Why exactly are we ignoring the will of the public, and perhaps using this as a path to put the entire pool in a school conversation to rest?

The bond has been approved, and according to Prince William County spokesman Jason Grant, “A voter bond referenda allows the Board to elect to issue debt for up to 10 years from the time it is approved by the voters. So, all three of the 2006 bond referenda will expire in 2016.”

I’m sorry; however, the rhetoric I read regarding funding pools in schools from some of our elected officials and Prince William County employees reminds me of the “gang that couldn’t shoot straight.” People are lobbying for a new pool in a school when Prince William County already has the authority and the support of the community to raise money through a bond to expand an existing pool.

Why exactly does the Prince William County School Board want to get into the pool business when Prince William County Parks Department has the experience, the facilities, and the authority to raise money to expand?

2006 Bond an example of good public relations 

The 2006 public relations campaign to educate the public on Prince William County’s desire to raise money through bonds is a textbook example of good governance and citizen involvement. The 2013 discussion to build a pool in a school is perhaps, well, not so much.

As a taxpayer, I strongly suggest Prince William County Board of County Supervisors Chairman Corey Stewart and Prince William County School Board Chairman Milt Johns to take a breath, take a look at not only the authority they already have to finance additional swimming facilities,but also the process used to gain that authority. The public voted (literally), and they want the Chinn Center Aquatics and Fitness Center swimming facility expanded.

Perhaps its time to give the public what it wants, and what it voted for in 2006. Stewart and Johns should also perhaps examine the process used to educate the public, gain its support for the 2006 Bond referendums, and eventually gain voter approval.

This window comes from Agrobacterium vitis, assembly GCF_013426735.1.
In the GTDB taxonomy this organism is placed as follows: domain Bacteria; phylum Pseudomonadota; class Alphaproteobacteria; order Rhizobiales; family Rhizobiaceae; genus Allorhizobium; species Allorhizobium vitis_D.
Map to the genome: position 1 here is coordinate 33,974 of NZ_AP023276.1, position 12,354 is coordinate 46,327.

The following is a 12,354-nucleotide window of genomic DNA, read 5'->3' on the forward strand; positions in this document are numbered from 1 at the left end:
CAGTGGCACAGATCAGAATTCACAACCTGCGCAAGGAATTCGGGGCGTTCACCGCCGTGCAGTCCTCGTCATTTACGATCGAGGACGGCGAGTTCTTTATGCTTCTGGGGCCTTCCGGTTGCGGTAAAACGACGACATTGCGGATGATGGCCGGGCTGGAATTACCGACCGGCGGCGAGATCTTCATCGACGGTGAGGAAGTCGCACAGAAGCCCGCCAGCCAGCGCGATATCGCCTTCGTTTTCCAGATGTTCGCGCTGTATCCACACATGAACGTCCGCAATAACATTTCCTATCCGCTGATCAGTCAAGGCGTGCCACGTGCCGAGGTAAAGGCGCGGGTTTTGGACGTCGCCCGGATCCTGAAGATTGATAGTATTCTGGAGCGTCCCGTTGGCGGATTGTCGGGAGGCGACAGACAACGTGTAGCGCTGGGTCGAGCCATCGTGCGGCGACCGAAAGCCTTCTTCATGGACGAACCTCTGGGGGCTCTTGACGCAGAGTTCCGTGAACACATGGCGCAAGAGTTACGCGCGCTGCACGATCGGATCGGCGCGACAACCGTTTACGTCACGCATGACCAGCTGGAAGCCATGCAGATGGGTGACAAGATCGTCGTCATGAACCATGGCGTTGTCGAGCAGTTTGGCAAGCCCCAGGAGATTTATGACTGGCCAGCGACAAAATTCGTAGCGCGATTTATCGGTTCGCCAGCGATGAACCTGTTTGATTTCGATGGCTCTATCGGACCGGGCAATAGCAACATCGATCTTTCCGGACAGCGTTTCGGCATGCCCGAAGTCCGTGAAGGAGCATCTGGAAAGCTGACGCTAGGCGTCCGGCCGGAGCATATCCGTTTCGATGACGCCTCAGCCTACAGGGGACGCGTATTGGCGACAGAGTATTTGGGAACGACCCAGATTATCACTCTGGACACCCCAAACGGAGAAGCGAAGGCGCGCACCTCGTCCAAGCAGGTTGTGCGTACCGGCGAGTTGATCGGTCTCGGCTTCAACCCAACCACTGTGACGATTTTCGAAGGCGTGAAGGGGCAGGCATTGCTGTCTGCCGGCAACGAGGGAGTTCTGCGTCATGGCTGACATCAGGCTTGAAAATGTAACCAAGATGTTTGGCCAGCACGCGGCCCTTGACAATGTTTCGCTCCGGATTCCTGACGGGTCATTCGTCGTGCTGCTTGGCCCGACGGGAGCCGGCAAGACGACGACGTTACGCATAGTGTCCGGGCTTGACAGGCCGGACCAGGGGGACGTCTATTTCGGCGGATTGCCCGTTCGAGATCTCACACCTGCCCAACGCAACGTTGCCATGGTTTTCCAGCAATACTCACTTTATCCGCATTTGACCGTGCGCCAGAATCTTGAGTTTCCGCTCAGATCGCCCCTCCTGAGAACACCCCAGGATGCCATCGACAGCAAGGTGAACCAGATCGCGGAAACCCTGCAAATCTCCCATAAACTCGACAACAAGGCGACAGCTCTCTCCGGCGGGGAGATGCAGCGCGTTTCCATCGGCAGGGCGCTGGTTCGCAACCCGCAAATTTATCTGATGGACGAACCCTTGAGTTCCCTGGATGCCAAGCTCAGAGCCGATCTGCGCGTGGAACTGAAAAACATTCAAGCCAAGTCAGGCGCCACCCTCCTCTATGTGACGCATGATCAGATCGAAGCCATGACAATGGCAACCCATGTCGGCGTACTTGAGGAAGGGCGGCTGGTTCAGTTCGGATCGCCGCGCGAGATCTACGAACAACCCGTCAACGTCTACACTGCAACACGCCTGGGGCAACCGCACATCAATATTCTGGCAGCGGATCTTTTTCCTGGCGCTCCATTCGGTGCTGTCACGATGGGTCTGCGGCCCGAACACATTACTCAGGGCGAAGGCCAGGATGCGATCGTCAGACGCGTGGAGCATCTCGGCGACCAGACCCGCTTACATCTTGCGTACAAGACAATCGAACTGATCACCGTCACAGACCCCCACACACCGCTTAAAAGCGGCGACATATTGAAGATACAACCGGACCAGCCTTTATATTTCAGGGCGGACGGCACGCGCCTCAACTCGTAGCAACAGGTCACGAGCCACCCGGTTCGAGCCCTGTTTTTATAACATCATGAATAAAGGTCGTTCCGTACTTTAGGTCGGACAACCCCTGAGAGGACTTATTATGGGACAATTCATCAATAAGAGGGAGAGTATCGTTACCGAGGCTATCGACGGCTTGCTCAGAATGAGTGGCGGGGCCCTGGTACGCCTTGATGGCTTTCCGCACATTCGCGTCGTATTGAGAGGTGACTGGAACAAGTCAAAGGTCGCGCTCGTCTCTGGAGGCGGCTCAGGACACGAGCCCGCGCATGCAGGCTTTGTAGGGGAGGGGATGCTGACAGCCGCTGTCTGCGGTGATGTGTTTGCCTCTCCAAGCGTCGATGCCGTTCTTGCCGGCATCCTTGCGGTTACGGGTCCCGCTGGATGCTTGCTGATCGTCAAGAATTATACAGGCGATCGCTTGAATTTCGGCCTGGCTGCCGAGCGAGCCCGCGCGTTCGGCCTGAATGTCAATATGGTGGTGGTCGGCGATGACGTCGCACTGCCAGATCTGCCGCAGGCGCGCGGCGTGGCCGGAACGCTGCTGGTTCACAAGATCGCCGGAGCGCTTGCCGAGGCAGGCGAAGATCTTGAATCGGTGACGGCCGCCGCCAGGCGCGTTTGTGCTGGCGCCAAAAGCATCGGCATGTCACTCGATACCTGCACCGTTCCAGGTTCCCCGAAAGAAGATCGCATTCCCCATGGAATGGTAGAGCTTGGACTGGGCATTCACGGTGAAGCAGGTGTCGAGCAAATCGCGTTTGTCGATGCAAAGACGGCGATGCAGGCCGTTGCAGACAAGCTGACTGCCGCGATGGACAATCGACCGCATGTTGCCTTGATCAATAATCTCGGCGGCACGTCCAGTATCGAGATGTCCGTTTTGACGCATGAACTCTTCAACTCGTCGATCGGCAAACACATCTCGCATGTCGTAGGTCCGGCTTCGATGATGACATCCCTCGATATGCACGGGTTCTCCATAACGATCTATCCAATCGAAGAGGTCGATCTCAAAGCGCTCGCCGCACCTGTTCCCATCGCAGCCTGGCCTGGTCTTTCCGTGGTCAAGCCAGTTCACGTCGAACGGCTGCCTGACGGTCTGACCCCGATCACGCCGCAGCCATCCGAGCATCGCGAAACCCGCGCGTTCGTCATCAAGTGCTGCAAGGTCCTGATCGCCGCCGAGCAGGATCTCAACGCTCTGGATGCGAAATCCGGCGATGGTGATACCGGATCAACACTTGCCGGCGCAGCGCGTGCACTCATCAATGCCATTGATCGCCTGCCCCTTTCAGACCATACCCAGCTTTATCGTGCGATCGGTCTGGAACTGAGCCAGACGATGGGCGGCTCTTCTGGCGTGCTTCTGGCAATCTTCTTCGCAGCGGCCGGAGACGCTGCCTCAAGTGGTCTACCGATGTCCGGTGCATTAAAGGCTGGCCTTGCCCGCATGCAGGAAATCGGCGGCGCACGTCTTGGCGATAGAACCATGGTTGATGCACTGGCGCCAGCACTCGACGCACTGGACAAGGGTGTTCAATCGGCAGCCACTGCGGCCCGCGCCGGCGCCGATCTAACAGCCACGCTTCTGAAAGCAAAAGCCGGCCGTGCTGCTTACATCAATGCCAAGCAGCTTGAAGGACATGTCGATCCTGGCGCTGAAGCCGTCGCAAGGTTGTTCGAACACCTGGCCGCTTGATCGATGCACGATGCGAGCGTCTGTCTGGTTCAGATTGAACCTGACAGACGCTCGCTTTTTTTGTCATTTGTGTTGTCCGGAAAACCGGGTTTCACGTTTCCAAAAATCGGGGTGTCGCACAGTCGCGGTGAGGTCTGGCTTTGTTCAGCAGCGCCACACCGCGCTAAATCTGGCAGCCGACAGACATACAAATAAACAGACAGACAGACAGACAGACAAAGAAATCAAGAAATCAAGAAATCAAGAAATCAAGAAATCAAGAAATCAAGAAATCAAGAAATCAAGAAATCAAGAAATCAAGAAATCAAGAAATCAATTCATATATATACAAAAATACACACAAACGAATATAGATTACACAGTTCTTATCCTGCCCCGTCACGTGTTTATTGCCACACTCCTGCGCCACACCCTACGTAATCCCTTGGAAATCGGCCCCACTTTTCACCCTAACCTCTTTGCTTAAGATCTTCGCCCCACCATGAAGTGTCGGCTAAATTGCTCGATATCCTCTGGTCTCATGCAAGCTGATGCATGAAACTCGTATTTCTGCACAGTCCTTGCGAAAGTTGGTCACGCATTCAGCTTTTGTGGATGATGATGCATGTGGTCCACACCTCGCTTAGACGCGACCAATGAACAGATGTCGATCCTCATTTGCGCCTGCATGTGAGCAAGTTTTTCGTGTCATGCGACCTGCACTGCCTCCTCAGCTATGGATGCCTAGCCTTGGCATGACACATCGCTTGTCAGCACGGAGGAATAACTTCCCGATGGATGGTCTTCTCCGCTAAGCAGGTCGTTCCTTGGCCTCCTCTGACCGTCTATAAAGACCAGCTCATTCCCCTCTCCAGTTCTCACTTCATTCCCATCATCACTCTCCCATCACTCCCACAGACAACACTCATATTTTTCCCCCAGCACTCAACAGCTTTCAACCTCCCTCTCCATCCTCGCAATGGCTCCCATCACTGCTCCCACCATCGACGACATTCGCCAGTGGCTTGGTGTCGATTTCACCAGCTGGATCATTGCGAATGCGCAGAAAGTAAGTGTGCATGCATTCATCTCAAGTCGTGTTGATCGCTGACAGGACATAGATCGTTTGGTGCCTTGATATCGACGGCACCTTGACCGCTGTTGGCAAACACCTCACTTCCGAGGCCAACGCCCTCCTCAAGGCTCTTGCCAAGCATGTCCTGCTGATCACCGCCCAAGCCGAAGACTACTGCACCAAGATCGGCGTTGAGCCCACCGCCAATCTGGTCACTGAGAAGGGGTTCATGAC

If the School Board plans to press on with plans for a pool in a school, perhaps there’s some lessons to be learned. Should the School Board decide to press on with plans for putting a pool in a school, I suggest that the public debate over the issue strongly suggests that the public should weigh in using the referendum process.

Explain this to me. Please.

Volunteer Opportunities Across the Area

Good morning – Keep Prince William Beautiful needs 5 volunteers on Tuesday June 25 from 9 a.m.- noon to perform the annual litter survey. It’s a fun learning experience. Please call Anna at (571) 285-3772 to learn more.

· SERVE is still looking for a few volunteers to work the front desk in all three buildings weekdays with either the 9 a.m.-1 p.m. shift or the 1-5 p.m. shift. Come be the welcome face to greet visitors, field phone inquiries and process clients for assistance. Please email Jan at: jhawkins@nvfs.org to learn more.

· Literacy Volunteers of America is gearing up for their next volunteer training on July 13. No experience needed as you will learn all the skill needed at the trainings and ongoing support. Be a tutor and mentor to another adult in their journey to gain more reading skills. Please call them today at (703) 670-5702 to learn more.

· Independence Empowerment Center is hosting its annual ADA Fair on Saturday, July 13 at the Harris Pavilion from 10 a.m. to 2 p.m.. Come out and celebrate the a.m.ericans with Disabilities Act and learn about assistive technology, service animals, and more. There is still room for vendors. Contact Amanda at 703-257-5400.

· Brain Injury Services is looking for a friendly visitor for a young lady in Manassas. She loves to do crafts and scrapbooking with her aide. This is a wonderful opportunity for a scout troop to do several times or weekly. Please call Michelle at (703) 451-8881 ext. 232 to learn more.